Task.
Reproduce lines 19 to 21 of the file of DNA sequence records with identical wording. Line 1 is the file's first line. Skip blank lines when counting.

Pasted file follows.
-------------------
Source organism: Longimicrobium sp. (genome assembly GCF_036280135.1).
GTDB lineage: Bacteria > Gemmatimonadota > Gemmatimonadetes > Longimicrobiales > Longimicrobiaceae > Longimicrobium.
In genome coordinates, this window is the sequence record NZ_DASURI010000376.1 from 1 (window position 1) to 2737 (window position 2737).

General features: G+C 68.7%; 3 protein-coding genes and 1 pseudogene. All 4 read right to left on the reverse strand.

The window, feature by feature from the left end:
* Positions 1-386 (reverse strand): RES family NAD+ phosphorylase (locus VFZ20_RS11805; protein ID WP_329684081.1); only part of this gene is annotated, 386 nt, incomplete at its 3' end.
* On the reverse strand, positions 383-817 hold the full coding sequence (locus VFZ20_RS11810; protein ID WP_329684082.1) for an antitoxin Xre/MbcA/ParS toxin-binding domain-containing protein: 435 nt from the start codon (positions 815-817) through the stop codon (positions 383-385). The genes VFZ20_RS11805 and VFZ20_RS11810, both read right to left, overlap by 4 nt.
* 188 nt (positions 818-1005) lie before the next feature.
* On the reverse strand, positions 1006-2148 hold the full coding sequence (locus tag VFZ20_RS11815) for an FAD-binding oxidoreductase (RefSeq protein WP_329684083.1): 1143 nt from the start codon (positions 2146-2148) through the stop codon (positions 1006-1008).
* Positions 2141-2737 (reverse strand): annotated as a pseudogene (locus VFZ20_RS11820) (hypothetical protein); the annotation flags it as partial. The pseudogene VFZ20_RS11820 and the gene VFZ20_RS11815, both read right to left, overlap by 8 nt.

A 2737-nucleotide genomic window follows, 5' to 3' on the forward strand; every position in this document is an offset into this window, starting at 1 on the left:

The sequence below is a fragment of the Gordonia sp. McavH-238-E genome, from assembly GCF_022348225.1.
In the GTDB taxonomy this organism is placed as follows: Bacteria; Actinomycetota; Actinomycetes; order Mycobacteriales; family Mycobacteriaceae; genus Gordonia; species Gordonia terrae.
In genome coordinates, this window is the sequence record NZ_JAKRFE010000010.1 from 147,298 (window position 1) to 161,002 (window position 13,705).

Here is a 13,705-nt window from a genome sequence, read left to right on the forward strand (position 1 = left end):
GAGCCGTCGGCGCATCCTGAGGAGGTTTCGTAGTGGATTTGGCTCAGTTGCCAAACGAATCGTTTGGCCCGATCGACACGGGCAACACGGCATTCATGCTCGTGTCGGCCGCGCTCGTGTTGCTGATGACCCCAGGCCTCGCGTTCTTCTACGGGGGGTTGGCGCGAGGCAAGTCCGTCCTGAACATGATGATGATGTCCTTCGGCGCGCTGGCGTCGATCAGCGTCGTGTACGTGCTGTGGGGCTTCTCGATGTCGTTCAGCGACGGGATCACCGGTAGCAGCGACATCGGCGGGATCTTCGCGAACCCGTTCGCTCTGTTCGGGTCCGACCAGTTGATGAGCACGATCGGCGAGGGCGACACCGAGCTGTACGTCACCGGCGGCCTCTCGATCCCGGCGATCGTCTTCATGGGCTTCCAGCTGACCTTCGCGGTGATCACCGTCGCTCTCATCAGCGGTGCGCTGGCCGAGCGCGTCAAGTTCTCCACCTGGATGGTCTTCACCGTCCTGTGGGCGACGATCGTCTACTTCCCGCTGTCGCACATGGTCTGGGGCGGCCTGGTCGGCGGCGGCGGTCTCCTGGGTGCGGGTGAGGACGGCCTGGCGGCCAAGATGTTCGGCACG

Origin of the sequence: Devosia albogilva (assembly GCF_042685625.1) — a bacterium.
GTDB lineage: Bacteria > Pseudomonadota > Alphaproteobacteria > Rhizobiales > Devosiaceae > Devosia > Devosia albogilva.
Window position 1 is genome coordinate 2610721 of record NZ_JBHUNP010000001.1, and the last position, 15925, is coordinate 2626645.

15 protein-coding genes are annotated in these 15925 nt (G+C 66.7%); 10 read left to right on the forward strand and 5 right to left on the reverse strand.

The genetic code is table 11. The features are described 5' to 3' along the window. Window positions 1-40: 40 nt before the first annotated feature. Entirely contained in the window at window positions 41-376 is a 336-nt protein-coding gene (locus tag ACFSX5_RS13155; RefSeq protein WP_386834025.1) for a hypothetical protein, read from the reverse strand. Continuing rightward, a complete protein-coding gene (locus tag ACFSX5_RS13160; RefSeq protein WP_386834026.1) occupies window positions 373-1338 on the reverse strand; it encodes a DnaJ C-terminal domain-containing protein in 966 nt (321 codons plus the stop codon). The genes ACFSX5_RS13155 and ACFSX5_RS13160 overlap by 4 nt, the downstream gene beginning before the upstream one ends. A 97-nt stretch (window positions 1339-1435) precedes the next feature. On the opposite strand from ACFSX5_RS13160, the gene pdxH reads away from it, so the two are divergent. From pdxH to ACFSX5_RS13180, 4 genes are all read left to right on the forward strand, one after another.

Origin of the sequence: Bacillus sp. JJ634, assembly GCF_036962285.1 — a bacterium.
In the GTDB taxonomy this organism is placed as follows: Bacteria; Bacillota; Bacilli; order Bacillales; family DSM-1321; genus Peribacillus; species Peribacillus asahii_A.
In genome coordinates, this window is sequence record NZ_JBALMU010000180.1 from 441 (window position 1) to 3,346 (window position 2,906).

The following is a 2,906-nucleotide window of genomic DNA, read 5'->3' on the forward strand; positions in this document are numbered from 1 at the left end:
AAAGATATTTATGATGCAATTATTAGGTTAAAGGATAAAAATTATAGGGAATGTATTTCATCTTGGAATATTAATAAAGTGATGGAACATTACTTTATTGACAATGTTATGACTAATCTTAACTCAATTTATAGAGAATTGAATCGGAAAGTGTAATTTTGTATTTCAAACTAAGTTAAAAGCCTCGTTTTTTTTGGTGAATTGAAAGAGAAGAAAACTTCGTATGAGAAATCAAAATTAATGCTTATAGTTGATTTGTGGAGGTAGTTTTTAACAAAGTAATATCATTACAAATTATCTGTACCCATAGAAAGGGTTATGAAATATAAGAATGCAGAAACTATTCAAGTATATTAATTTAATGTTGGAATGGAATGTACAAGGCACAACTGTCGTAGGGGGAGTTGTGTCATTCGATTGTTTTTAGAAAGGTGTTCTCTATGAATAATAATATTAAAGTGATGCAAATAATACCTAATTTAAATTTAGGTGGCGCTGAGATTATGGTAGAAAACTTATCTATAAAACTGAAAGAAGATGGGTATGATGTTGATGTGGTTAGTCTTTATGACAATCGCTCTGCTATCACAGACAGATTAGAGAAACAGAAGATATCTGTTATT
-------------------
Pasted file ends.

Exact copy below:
Window position 1 is genome coordinate 2610721 of record NZ_JBHUNP010000001.1, and the last position, 15925, is coordinate 2626645.

15 protein-coding genes are annotated in these 15925 nt (G+C 66.7%); 10 read left to right on the forward strand and 5 right to left on the reverse strand.

The genetic code is table 11. The features are described 5' to 3' along the window. Window positions 1-40: 40 nt before the first annotated feature. Entirely contained in the window at window positions 41-376 is a 336-nt protein-coding gene (locus tag ACFSX5_RS13155; RefSeq protein WP_386834025.1) for a hypothetical protein, read from the reverse strand. Continuing rightward, a complete protein-coding gene (locus tag ACFSX5_RS13160; RefSeq protein WP_386834026.1) occupies window positions 373-1338 on the reverse strand; it encodes a DnaJ C-terminal domain-containing protein in 966 nt (321 codons plus the stop codon). The genes ACFSX5_RS13155 and ACFSX5_RS13160 overlap by 4 nt, the downstream gene beginning before the upstream one ends. A 97-nt stretch (window positions 1339-1435) precedes the next feature. On the opposite strand from ACFSX5_RS13160, the gene pdxH reads away from it, so the two are divergent. From pdxH to ACFSX5_RS13180, 4 genes are all read left to right on the forward strand, one after another.